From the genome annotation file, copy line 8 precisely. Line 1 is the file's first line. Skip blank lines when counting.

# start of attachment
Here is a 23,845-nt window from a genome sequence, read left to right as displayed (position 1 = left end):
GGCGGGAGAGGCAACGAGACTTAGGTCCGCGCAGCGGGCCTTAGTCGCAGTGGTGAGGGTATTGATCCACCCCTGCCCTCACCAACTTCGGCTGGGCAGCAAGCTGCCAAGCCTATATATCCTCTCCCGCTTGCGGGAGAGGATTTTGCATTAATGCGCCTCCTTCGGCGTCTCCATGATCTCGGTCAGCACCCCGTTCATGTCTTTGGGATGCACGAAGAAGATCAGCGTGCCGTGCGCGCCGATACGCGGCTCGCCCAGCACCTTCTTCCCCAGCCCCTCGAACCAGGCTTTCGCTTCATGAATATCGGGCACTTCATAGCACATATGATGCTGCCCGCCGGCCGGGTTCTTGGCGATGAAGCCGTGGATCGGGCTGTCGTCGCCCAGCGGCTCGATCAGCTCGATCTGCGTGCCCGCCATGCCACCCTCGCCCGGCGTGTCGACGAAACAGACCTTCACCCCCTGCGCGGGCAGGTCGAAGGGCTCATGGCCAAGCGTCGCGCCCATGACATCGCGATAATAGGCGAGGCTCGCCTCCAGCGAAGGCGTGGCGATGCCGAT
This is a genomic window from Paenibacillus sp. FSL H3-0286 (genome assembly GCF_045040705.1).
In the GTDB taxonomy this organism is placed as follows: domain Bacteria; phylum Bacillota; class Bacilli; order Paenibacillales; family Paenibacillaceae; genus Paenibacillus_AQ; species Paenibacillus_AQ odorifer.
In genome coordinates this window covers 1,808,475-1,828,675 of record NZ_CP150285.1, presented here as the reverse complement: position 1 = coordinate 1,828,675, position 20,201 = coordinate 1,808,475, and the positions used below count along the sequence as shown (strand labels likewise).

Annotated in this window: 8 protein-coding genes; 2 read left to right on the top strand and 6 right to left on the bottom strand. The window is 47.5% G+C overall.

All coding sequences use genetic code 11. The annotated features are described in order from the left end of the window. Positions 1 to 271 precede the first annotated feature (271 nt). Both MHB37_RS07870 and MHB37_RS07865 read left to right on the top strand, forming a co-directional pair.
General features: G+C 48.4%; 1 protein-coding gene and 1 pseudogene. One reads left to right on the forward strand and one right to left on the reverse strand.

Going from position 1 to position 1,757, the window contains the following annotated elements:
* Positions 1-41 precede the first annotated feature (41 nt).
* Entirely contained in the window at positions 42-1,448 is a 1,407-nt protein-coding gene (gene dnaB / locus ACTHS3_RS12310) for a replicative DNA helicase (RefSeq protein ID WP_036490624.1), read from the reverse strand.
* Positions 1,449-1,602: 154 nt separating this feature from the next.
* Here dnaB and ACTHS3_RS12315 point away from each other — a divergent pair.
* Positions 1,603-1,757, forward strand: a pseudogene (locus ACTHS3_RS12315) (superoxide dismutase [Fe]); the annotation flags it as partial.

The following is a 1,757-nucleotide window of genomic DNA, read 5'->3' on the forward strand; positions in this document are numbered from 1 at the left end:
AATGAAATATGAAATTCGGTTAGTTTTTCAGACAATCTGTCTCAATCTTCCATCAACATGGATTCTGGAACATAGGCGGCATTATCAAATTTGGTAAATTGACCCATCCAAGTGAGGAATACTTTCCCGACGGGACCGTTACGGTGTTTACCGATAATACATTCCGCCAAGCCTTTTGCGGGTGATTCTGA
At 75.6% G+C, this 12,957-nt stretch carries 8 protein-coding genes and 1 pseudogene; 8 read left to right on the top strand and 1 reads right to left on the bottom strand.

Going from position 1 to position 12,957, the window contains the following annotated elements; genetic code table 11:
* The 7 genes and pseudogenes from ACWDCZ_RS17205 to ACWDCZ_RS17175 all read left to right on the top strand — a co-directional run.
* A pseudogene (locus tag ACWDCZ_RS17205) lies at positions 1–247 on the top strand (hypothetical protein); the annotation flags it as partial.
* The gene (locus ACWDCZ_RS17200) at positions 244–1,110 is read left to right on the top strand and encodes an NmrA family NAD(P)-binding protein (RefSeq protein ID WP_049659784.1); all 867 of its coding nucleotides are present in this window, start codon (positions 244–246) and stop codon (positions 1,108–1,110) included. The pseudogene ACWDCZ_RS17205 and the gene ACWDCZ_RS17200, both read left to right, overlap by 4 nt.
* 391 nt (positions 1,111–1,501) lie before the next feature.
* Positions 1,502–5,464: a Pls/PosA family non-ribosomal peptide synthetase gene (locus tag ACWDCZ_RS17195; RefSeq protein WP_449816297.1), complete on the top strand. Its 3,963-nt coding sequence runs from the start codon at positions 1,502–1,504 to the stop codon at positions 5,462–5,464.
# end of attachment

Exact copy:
General features: G+C 48.4%; 1 protein-coding gene and 1 pseudogene. One reads left to right on the forward strand and one right to left on the reverse strand.